In Phase I, the court rejected an argument by CERT that, to qualify for an ASRL, defendants must take measures to reduce acrylamide levels to the lowest possible level. The court also found, however, that defendants had failed to meet their burden to qualify for an ASRL defense because their quantitative risk assessment focused on coffee as a mixture rather than just the acrylamide in it. In Phase II, Judge Berle again rejected defendants’ proposed ASRL defense because the revised quantitative risk assessment was based on acrylamide generally and was not specific to acrylamide in coffee.
The court likewise rejected defendants’ arguments in favor of setting an ASRL 10 times greater than the NSRL for acrylamide, despite expert testimony from a former commissioner of FDA, that FDA had regulated certain carcinogens in food at a more lenient risk level (10-4 instead of the typical 10-6 standard), and a former OEHHA proposal to regulate acrylamide in bread and cereal at that same 10-4 risk level. The court rejected both rationales as “inadequate grounds for an alternative risk level.” Moreover, the court found that some of the product testing the defendants relied on was scientifically unreliable and inadmissible.
A number of the coffee companies in the case responded to Judge Berle’s proposed ruling issued on March 28, 2018, by arguing that they did prove that acrylamide in coffee is not present at dangerous levels and they need not comply with the warning requirement. Judge Berle nonetheless finalized his decision. CERT filed a motion seeking permanent injunction in light of the court’s ruling. A hearing is scheduled in the case for the end of July to address CERT’s motion for permanent injunction and the companies’ motion to stay.
On June 15, 2018, OEHHA issued its proposed regulation to provide that coffee does not pose a significant cancer risk based on the naturally occurring carcinogens in it, and thus Proposition 65 does not require cancer warnings for coffee. OEHHA relied on a report issued in June 2018 by the World Health Organization’s International Agency for Research on Cancer, which reviewed over 1,000 studies to determine that “inadequate evidence” linking coffee consumption to cancer exists, and that coffee drinkers experience strong antioxidant effects that are related to a reduction in cancer risk. Under the proposal, most brewed coffee would be exempt from Proposition 65 warning requirements, but only for those chemicals that occur naturally in the roasting and brewing process (i.e. not for exposures related to listed chemicals that are intentionally added to the coffee or enter the coffee in some other fashion).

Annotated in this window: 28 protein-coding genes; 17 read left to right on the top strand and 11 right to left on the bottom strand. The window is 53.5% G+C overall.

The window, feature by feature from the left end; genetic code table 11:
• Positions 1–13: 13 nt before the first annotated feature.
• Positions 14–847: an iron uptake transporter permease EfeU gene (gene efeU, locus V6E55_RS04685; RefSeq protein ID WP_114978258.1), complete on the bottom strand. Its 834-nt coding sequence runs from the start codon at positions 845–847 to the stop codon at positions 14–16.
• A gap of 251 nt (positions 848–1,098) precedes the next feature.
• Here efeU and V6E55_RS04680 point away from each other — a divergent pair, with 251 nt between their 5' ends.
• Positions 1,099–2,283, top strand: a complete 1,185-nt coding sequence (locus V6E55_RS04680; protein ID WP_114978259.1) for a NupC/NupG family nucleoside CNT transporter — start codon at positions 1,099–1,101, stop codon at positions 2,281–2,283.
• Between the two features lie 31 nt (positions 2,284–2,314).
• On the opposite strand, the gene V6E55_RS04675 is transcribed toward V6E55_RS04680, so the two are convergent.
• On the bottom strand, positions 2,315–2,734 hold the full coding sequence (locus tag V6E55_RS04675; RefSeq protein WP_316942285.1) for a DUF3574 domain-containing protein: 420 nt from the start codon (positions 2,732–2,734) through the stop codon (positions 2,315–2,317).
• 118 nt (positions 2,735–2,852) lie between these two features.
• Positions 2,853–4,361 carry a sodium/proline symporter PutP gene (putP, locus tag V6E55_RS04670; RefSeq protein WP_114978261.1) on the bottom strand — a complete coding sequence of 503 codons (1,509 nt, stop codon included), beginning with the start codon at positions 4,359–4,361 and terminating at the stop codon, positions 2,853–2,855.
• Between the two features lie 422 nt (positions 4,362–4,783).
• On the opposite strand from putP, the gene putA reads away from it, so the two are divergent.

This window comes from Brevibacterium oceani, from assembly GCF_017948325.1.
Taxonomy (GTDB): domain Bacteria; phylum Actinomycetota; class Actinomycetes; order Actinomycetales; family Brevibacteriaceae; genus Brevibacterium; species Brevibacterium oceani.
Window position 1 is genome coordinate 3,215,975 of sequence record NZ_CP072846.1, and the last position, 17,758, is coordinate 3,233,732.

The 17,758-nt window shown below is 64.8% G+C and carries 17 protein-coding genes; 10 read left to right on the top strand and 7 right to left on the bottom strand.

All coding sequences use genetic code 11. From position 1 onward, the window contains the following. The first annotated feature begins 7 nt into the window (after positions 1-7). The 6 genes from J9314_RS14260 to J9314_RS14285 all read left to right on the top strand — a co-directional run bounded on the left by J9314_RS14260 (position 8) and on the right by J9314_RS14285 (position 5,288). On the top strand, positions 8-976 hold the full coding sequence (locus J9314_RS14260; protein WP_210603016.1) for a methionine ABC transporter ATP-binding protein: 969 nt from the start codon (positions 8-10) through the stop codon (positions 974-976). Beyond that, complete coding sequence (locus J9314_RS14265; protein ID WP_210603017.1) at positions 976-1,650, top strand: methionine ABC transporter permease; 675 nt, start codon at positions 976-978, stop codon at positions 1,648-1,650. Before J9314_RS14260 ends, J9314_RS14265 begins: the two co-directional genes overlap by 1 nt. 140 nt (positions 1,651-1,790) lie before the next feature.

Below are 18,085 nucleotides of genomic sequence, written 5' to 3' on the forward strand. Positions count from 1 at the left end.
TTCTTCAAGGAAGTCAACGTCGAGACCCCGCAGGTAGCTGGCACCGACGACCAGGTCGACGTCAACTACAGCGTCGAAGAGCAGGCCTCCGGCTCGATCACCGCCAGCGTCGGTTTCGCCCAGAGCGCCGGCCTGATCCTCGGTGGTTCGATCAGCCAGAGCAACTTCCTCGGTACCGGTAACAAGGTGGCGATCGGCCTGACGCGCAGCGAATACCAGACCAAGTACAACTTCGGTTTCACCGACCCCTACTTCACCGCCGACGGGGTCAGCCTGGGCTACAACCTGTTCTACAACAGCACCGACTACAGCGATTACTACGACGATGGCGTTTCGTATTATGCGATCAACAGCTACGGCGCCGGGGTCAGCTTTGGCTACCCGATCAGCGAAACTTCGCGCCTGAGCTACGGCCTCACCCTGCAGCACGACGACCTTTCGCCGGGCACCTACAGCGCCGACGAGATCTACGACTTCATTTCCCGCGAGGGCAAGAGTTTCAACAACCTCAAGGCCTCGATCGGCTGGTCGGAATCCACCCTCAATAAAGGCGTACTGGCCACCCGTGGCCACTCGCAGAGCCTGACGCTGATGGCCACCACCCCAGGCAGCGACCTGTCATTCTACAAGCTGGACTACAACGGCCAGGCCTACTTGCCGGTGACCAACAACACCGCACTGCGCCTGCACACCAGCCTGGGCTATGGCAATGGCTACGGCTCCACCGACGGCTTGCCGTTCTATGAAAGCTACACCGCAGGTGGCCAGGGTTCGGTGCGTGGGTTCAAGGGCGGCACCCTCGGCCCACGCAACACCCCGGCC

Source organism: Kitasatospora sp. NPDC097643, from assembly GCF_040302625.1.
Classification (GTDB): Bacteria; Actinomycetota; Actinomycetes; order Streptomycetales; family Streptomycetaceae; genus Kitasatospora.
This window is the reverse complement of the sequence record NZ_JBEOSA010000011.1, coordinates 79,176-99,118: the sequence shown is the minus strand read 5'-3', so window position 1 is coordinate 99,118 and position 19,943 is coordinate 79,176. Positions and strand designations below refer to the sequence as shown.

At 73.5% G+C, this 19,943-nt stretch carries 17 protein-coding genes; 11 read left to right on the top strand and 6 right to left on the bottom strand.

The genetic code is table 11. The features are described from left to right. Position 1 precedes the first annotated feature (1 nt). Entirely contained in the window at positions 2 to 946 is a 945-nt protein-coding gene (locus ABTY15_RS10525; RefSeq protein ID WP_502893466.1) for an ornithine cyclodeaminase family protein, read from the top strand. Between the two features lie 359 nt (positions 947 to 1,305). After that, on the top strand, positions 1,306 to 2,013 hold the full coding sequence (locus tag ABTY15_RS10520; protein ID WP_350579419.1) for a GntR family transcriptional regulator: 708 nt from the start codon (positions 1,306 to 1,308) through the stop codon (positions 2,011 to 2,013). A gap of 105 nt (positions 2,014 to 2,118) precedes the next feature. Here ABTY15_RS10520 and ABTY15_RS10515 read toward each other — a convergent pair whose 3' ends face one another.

Coffee is not the first food product to be the focus of a Proposition 65 suit over acrylamide exposure. Previous suits alleged failures to warn of acrylamide exposures in some potato products. A suit against Kentucky Fried Chicken for failure to warn of acrylamide in its fried and baked potato products was settled in 2007, as was a similar suit against potato chip manufacturers the following year.
Although OEHHA’s proposed regulation may obviate the impact of Judge Berle’s decision for coffee sellers, his decision could hold meaning for businesses outside the coffee industry. In particular, it demonstrates the incongruous nature of Proposition 65 decisions and the resulting difficulty for businesses to avoid burdensome litigation. For instance, the weed-killing product Roundup need not bear a Proposition 65 warning pursuant to a recent ruling by a federal judge, but as a result of this decision, coffee must.
Moreover, that this case has been litigated for the past eight years evidences the cost and difficulty involved for businesses to deal with Proposition 65 claims and to successfully defend against them. That difficulty is compounded since the burden of persuasion falls to the defendant to prove a defense—even as in this case, where the defendants believed they had a preponderance of evidence to support that coffee on balance has more health benefits than harms. In light of these defense considerations, compliance up front is the best approach for businesses.